Edited By Carl E. Savage, Philip Reeder, Richard A. Freund and Harry M. Jol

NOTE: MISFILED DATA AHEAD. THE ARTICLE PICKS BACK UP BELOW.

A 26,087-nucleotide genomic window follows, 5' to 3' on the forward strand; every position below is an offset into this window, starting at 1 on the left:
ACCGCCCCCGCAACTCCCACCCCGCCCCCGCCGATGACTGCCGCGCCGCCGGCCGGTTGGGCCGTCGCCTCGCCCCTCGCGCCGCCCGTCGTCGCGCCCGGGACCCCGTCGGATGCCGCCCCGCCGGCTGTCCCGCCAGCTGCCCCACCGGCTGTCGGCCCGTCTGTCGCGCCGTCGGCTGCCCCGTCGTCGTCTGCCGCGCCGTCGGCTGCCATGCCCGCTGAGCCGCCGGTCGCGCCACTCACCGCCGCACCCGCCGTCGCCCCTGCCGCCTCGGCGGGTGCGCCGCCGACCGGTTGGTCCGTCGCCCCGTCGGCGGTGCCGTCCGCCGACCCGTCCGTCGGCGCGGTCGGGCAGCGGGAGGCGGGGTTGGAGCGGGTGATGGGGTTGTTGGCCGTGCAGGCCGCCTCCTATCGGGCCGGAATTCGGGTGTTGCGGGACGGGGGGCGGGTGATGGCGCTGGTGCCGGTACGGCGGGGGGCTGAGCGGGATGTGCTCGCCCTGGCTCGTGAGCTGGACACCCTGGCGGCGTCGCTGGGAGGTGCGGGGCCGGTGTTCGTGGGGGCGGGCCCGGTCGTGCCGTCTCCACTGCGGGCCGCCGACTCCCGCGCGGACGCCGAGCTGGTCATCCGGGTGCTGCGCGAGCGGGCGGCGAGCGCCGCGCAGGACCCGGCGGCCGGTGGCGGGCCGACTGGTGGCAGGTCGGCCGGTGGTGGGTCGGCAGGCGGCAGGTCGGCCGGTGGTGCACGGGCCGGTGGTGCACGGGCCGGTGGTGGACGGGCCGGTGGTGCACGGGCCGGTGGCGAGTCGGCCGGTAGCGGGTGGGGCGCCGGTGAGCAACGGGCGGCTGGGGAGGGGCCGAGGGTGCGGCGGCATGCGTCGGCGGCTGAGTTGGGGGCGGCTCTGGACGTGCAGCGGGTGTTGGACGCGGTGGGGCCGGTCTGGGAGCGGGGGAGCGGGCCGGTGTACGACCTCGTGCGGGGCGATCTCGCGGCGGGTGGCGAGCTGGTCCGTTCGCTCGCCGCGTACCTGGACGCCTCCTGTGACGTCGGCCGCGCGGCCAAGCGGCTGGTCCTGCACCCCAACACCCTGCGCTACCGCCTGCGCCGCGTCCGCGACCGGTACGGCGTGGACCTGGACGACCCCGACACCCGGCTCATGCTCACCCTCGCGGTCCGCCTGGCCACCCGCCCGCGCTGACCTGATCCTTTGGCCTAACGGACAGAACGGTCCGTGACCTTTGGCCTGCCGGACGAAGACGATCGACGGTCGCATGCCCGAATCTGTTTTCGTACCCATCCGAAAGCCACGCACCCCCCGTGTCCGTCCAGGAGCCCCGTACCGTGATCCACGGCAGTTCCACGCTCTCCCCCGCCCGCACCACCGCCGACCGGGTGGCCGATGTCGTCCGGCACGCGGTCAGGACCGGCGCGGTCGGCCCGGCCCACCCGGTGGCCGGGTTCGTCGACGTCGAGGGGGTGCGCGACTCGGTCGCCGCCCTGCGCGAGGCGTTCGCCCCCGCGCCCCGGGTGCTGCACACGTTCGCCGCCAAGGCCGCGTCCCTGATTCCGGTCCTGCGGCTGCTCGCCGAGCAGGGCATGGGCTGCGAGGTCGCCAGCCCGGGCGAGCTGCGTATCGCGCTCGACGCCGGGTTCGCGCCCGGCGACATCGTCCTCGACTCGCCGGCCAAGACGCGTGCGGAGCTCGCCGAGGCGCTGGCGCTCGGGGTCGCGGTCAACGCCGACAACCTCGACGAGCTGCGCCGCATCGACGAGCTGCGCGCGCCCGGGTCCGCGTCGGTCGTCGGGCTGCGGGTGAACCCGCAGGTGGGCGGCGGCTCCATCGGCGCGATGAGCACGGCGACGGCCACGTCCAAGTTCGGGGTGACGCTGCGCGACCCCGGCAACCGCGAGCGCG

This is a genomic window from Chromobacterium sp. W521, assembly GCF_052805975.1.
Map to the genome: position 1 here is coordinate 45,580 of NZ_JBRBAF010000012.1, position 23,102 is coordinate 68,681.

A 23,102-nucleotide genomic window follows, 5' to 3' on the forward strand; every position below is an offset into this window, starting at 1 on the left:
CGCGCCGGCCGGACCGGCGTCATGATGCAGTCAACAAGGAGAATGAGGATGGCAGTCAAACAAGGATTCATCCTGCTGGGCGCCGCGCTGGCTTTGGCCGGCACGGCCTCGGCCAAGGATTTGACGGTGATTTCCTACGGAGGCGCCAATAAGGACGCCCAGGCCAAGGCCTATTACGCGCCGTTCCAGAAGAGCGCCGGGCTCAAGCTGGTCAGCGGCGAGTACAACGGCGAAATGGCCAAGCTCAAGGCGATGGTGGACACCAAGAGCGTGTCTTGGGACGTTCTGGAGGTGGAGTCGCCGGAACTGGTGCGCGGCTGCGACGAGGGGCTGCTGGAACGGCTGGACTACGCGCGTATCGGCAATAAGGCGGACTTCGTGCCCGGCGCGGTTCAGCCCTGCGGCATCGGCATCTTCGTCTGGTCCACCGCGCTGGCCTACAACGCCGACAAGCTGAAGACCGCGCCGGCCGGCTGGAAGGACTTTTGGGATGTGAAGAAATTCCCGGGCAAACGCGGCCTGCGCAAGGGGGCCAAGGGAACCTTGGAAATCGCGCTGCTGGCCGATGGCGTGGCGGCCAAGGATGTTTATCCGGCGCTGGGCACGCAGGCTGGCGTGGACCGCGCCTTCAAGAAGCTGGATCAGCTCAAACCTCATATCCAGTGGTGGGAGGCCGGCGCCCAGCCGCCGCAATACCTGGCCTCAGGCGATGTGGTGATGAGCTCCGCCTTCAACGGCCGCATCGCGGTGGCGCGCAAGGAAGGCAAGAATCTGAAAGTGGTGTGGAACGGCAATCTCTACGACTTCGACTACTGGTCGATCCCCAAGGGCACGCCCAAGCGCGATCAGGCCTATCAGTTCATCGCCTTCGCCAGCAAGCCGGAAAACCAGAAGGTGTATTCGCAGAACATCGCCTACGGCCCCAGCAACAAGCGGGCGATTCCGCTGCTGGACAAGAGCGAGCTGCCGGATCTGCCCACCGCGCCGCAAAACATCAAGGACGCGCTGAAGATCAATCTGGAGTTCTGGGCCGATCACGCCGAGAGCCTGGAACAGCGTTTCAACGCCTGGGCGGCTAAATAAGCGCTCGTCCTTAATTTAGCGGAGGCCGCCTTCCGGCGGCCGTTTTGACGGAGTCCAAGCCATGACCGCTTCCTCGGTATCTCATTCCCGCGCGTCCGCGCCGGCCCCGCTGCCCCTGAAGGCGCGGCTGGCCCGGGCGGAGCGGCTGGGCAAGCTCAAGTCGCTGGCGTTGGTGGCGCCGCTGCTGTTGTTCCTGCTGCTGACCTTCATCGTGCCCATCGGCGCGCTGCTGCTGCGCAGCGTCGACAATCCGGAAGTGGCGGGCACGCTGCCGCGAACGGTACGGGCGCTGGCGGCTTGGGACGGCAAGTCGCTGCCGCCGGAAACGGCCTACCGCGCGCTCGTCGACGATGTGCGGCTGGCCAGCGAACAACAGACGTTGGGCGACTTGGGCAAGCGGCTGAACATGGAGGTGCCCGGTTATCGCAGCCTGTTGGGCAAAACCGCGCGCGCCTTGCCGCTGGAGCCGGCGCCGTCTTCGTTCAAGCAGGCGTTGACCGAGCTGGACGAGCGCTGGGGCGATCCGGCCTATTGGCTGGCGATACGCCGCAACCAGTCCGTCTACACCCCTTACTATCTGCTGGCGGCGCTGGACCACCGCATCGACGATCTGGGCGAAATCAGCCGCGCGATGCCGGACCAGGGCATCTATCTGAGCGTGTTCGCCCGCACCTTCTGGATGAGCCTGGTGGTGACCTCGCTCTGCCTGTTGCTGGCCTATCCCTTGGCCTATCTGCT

Dead Sea: New Discoveries in the Cave of Letters is a multidisciplinary study of the Cave of Letters in the Nahal Hever of the Judean desert, a site reputed for having contained the most important finds evidencing the Bar Kokhba revolt, including the cache of bronzes found buried there and the papers of Babatha, one of the few direct accounts of the context of the Bar Kokhba revolt in the second century CE. Chapters by diverse scholars report on and discuss the ramifications of the 1999–2001 expedition to the site, the first organized archaeological activity there since the expeditions at Nahal Hever by Yigal Yadin in 1960–1961. Using advanced technological methodologies alongside more "traditional" archaeological techniques, the team explored several research hypotheses. The expedition sought to determine whether the material collected in the cave could substantiate the hypothesis that the cave was a place of refuge during both the Bar Kokhba revolt and the earlier Great Revolt against the Roman Empire. The expedition also researched the viability of a relatively long-term occupation of the cave while under siege by Roman forces, questioning whether occupants would have been able to cook, sleep, etc., without severely degrading the cave environment as a viable place for human habitation. The individual chapters represent the result of analysis by scholars and scientists on different aspects of the material culture that the expedition uncovered.